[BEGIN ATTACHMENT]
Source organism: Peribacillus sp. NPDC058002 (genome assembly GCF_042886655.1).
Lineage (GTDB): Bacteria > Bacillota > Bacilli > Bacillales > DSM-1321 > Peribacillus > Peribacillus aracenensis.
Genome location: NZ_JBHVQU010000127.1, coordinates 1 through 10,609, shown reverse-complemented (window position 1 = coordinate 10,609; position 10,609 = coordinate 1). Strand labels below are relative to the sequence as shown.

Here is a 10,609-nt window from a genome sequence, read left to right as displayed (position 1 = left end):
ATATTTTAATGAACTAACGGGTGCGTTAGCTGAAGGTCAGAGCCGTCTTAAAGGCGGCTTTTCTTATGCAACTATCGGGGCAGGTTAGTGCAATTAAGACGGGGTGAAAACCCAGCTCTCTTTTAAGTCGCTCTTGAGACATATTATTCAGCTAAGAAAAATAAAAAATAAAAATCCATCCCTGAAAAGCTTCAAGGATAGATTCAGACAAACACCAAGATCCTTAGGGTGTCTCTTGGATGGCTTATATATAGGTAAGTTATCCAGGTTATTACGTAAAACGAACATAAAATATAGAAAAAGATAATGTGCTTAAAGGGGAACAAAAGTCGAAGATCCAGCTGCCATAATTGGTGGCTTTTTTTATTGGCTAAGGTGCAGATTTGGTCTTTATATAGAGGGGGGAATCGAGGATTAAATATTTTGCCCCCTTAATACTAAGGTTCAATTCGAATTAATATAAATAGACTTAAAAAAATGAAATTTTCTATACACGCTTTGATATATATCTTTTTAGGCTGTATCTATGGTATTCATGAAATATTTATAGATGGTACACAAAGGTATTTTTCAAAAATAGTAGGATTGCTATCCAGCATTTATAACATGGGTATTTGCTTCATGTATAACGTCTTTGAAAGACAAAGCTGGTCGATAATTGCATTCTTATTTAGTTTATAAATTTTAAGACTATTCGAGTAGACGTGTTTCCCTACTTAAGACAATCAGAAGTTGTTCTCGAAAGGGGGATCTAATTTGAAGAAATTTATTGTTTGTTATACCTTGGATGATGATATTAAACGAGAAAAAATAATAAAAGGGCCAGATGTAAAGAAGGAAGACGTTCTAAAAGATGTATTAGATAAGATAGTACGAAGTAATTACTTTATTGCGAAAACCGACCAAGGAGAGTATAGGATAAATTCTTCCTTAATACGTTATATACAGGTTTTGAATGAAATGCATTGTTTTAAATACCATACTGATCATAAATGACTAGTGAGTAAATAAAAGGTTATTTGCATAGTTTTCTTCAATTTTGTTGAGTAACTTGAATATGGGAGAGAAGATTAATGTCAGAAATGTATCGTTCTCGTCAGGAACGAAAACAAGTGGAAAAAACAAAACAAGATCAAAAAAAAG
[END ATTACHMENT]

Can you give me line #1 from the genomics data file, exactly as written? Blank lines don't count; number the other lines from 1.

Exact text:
Source organism: Peribacillus sp. NPDC058002 (genome assembly GCF_042886655.1).